What does the post cookie world mean for marketers?

Sonal Patel
By Sonal Patel | 24 July 2020

Sonal Patel is managing director, SEA at Quantcast.

You’ve probably heard by now that the cookie apocalypse is coming and that it will be a watershed moment for the entire internet. What is less understood is how marketers and publishers can operate in this new ecosystem to still get a return on marketing investment and generate sustainable revenues. 

What is the best way forward? To understand the path ahead, we need to look at why the path was built and where it is heading.

Google Chrome announced in January 2020 the timeline for making cookies obsolete would happen within about two years.  For Chrome users, third party cookies will eventually be blocked, and new privacy measures will be introduced. This is in line with what we have seen from Firefox (with just 4% Australian market share) and Apple’s Safari (with 32% share), but Chrome represents more than 53% of all browser market share in Australia, which makes it a very important shift. 

This also means that in Australia, where we have multiple device users, a cookie-less world will further curtail cross-device targeting across desktops, mobile phones and tablets.

Why are cookies so important? 
Cookies build up information which allow marketers to advertise to consumers. It’s this provision that has created the ad-funded content economic model.

cookies

The entire ad ecosystem is underpinned by the use of cookies and multiple tech companies have active business models within this ad ecosystem. This is why the core of the internet will be impacted and, given the scale and dominance of Google, a cookie-less Chrome will have far reaching implications on the internet as we know it.

Even today, the ad tech ecosystem is fragmented, as evidenced by the ad tech lumascape, which illustrates the vast number of companies that service internet advertising and leverage cookies and cookie matching to fund the ecosystem. Many involved have reason to want to preserve it. The challenge of the post-cookie world is not about preserving the fragmented ecosystem of ad tech, it’s about preserving the ad funded content economic model. 

A publisher’s prediction of yield for programmatic is leveraged by the use of data relevancy for a marketer to continue to spend with that publisher. If cookies go away, the knock-on effect will see either higher ad density for users, or publishers will have no choice but to move to paywall models. In all cases the consumer loses, and marketers end up with higher ROI costs.

How do marketers operate  in a post cookie era? 
There are three recommended ways marketers for marketers to operate in the new era:

  1. Focus on measurement rather than just targeting alone
  2. Own your data and the consumer relationship
  3. Go direct to publishers and create better data utilisation.

Without cookies, marketers will have less signals to assess that they are targeting the right audience.  Yet, how marketers measure attention will be critical in supporting the economic model. Marketers will want to own their own first party data and use it for media activation. Therefore, it’s likely that we will see more marketers moving to an in-house data model and also begin to see digital transformation acceleration because of the impact of COVID-19.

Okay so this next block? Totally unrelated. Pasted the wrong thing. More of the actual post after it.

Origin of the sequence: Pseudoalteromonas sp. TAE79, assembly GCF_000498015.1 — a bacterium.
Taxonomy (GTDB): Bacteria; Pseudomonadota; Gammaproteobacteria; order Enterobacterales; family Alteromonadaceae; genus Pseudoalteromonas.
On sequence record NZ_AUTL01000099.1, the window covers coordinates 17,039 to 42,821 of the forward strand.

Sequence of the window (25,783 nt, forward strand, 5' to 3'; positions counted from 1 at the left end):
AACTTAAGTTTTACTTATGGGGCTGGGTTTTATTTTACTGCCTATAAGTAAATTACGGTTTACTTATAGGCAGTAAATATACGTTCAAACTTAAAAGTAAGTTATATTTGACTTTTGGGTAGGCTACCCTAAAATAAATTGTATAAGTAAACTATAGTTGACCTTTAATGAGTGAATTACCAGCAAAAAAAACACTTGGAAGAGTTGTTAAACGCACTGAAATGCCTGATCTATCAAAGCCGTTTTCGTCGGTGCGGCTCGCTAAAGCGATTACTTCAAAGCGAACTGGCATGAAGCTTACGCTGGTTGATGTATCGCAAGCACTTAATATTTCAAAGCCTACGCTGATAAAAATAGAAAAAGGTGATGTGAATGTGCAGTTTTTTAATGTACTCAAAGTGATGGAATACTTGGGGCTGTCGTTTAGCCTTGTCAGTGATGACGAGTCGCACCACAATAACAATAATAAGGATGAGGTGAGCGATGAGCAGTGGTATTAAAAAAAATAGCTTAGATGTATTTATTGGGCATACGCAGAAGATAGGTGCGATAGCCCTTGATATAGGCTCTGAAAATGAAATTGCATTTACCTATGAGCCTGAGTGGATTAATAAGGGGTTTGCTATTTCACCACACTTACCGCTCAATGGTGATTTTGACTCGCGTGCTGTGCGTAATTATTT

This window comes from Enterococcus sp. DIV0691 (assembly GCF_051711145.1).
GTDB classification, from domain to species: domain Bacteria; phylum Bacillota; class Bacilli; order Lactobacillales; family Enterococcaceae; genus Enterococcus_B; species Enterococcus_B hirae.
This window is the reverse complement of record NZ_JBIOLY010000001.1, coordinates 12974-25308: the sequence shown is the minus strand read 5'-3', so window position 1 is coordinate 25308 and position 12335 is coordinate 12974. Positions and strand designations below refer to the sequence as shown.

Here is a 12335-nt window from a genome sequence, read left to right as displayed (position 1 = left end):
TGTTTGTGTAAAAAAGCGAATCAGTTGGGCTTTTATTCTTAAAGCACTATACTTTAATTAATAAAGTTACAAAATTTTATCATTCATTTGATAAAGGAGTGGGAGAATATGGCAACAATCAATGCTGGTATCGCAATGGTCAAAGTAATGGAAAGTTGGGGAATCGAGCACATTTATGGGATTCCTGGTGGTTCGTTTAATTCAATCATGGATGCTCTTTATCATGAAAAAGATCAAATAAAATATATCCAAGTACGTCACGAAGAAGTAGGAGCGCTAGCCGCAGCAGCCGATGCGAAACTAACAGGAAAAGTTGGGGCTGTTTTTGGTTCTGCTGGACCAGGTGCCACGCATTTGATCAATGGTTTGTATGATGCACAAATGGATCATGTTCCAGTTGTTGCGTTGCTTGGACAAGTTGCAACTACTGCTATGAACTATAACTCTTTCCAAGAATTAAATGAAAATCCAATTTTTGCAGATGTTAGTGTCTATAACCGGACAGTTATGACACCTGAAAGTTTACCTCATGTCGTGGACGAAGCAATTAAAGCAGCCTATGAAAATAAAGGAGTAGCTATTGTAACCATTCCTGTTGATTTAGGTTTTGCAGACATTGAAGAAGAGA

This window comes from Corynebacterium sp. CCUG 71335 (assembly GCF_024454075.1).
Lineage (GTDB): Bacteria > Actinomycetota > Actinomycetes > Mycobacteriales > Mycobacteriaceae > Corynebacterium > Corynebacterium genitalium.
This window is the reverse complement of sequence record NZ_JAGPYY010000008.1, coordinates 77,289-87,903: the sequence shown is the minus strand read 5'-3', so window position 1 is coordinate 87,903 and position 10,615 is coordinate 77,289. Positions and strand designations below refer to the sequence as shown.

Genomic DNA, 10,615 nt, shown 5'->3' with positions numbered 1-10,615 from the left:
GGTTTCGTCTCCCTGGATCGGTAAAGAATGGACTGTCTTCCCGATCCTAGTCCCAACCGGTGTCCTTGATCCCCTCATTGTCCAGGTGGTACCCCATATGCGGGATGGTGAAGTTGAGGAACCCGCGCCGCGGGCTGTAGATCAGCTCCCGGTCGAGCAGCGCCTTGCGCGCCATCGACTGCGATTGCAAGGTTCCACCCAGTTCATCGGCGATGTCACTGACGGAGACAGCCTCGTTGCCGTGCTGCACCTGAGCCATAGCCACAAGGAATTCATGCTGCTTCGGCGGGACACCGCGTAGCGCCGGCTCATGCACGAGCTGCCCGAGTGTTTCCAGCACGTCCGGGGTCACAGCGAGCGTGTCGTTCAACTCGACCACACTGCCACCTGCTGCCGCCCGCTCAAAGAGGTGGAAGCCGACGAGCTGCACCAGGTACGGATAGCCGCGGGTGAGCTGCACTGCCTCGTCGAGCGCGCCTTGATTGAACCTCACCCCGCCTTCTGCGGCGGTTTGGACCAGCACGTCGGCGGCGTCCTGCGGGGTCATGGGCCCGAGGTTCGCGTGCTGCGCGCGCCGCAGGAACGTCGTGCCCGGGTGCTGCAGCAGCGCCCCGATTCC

Building a first party relationship with your customer will be even more important in order to understand your audience and their ever-changing behaviour as third party cookies disappear. This is why we will see marketers wanting direct relationships with publishers to determine the impact of their marketing spend to direct sales.

In addition, partners that offer targeting solutions activated by first party data and use sophisticated audience modelling solutions will become a gateway to reaching relevant audiences in the post-cookie era.

Another important area for marketers to focus on is the continued need to better understand their ever-changing audience. Identifying audiences based on their interests will be paramount for marketers to scale their campaigns using real-time buying signals and can help provide measurable insights. This will require huge data processing capabilities and machine learning technology to enable marketers to leverage this meaningful data.

As marketers think about the post-cookie world, they need to ask the right questions of their agencies, platform partners and ultimately, deeply understand consumers.

So what questions should marketers be asking of their partners?

  •       What is your vision for your business… and mine?
  •       What is your path to continued innovation?
  •       How do you bring media planning and activation together through real-time data and how actionable is this?

The future is unknown but by working with a strong combination of your agency, platform partner and understanding their data products and innovation, marketers will achieve a better path to success than those who are not preparing for a world without cookies.

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